BBC teaches Sharpe some New Tricks
Tuesday April 25, 2006
Sean Bean's Napoleonic war hero Richard Sharpe lost the second round of hostilities on points last night to BBC1's popular cop series New Tricks.
Last night's concluding episode of Sharpe's Challenge at 9pm, the first new Sharpe adaptation since Sharpe's Waterloo in 1997, fell from Sunday night's 7.1 million viewers to 5.8 million losing six share points to fall from 31% to 25%.
Its firepower was more than matched by the second episode of New Tricks, the BBC1 drama about a group of old policemen solving crimes from the past. The show attracted 6.5 million viewers and a share of just over 27%.
On Sunday Sharpe blasted away the BBC1 drama Waking the Dead which got only 4.7 million viewers and a 20% share.
New Tricks' audience was, however, down on its opener last week of 7.2 million and a 28% share, but crucially the drama starring James Bolam, Dennis Waterman, Alun Armstrong and Amanda Redman just about maintained its share against strong competition at 9pm.
At the same time, 2 million viewers, a share of 8%, watched the last edition of Never Mind the Buzzcocks, and 3.1 million or nearly 13% of the available audience watched the first episode of the new series of Wife Swap on Channel 4.
Coronation Street typically dominated the airwaves at 8.30pm, its audience of 10 million and 49% share dwarfing the last episode of BBC1's documentary about Manchester police, Girl Cops.
However, University Challenge continued to hold its head up at that time, with 2.7 million viewers and a share of nearly 12% watching teams from the universities of Liverpool and Hertfordshire battling for a semi-final place.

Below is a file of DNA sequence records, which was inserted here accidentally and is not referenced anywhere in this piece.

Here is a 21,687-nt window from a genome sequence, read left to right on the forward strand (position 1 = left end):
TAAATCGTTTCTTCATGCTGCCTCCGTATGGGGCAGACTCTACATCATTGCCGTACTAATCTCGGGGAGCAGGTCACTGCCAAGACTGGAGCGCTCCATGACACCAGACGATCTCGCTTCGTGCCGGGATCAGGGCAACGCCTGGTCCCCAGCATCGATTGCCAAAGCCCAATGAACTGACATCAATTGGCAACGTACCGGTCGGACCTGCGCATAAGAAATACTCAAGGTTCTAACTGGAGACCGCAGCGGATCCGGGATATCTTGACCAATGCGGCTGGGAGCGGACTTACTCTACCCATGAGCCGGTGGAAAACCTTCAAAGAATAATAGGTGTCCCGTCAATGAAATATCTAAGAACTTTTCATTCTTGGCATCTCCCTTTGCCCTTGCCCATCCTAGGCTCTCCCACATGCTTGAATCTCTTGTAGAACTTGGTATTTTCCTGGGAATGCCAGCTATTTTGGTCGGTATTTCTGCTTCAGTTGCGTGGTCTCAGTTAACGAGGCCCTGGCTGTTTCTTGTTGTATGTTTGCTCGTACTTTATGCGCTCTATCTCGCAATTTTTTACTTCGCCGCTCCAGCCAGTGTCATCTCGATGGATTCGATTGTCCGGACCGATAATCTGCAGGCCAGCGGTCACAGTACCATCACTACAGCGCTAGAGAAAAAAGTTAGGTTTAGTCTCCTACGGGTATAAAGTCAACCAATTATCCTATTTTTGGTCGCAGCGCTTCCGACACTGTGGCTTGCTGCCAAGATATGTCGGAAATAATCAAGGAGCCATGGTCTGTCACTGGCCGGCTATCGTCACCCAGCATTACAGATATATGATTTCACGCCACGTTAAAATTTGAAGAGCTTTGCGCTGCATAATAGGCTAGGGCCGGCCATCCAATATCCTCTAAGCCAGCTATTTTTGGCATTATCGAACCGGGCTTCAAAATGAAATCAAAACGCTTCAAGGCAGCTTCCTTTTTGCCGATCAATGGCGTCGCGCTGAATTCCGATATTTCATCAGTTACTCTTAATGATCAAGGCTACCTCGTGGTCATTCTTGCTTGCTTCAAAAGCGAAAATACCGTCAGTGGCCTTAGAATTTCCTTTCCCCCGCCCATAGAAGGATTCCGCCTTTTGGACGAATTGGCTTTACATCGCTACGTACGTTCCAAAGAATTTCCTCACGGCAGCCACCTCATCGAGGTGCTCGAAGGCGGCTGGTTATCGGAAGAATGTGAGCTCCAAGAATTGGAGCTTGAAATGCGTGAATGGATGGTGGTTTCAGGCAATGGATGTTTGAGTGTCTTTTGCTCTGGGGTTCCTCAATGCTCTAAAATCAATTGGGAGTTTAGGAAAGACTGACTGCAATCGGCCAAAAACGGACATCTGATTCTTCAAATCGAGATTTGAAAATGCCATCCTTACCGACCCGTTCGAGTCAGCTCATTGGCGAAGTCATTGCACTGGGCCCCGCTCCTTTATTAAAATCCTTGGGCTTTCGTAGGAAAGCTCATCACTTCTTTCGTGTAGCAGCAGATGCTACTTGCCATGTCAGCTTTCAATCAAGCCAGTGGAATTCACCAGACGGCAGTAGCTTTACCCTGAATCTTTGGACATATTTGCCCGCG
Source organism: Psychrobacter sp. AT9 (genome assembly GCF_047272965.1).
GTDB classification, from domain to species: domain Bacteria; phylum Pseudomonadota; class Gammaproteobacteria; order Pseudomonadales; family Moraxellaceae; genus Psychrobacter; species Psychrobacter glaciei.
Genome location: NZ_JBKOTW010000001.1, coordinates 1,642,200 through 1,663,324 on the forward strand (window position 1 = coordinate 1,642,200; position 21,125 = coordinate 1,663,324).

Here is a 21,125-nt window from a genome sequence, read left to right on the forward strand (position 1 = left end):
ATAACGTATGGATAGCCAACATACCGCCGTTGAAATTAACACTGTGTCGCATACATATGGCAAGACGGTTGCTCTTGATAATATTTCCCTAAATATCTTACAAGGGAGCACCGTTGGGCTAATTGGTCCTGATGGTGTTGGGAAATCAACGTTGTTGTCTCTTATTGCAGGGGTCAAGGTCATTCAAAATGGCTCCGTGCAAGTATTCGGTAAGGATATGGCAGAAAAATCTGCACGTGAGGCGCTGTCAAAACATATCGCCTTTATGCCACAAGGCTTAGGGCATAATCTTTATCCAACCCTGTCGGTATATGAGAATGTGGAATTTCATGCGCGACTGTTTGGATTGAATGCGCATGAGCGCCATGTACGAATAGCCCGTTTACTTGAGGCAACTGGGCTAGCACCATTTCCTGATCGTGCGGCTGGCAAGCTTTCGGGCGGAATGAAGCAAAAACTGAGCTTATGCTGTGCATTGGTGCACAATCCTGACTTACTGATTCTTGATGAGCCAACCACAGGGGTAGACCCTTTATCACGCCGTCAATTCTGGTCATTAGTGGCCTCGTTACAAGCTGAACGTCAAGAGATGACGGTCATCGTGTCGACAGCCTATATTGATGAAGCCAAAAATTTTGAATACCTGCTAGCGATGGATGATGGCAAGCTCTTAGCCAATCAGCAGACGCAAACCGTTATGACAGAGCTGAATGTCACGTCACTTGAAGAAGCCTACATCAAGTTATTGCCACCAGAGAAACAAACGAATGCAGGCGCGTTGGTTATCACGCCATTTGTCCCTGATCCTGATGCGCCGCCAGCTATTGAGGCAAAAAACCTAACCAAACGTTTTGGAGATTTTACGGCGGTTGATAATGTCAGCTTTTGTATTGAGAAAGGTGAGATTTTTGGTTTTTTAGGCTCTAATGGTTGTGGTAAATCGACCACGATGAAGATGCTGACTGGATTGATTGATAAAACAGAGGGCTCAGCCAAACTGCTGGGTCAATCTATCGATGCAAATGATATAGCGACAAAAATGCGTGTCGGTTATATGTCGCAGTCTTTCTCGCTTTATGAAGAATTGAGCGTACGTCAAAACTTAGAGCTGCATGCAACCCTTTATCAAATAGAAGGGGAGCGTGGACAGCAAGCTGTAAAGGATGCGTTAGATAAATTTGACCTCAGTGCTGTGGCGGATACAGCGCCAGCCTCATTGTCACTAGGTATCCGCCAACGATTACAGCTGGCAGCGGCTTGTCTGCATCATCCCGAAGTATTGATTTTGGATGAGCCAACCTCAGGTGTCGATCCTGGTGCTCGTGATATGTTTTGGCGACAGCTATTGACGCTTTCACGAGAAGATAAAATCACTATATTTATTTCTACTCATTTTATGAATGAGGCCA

EastEnders swept the board at 8pm, with 9.7 million viewers and a share of nearly 45%. At the same time an edition of Tonight With Trevor McDonald, in which the veteran broadcaster profiled July 7 bombing victim Martine Wright, drew 4 million viewers and a share of just under 19% of the available audience.
ITV1's soap, Emmerdale, attracted a typically healthy 8.5 million viewers from 7pm.
Channel 4 failed in its attempt to galvanise a late night audience around its Mob Week, with only 600,000 viewers tuning in for The Real Goodfella, its profile of mobster Henry Hill, at 11.05pm and only 100,0000 watching its two Sopranos repeats at 12.10am and 1.15am.
The late-night garlands went instead to BBC1 which got an audience of 3.2 million, a share of 29%, tuning in for the penultimate instalment of Comedy Connections at 10.35pm which profiled the sitcom 'Allo 'Allo.
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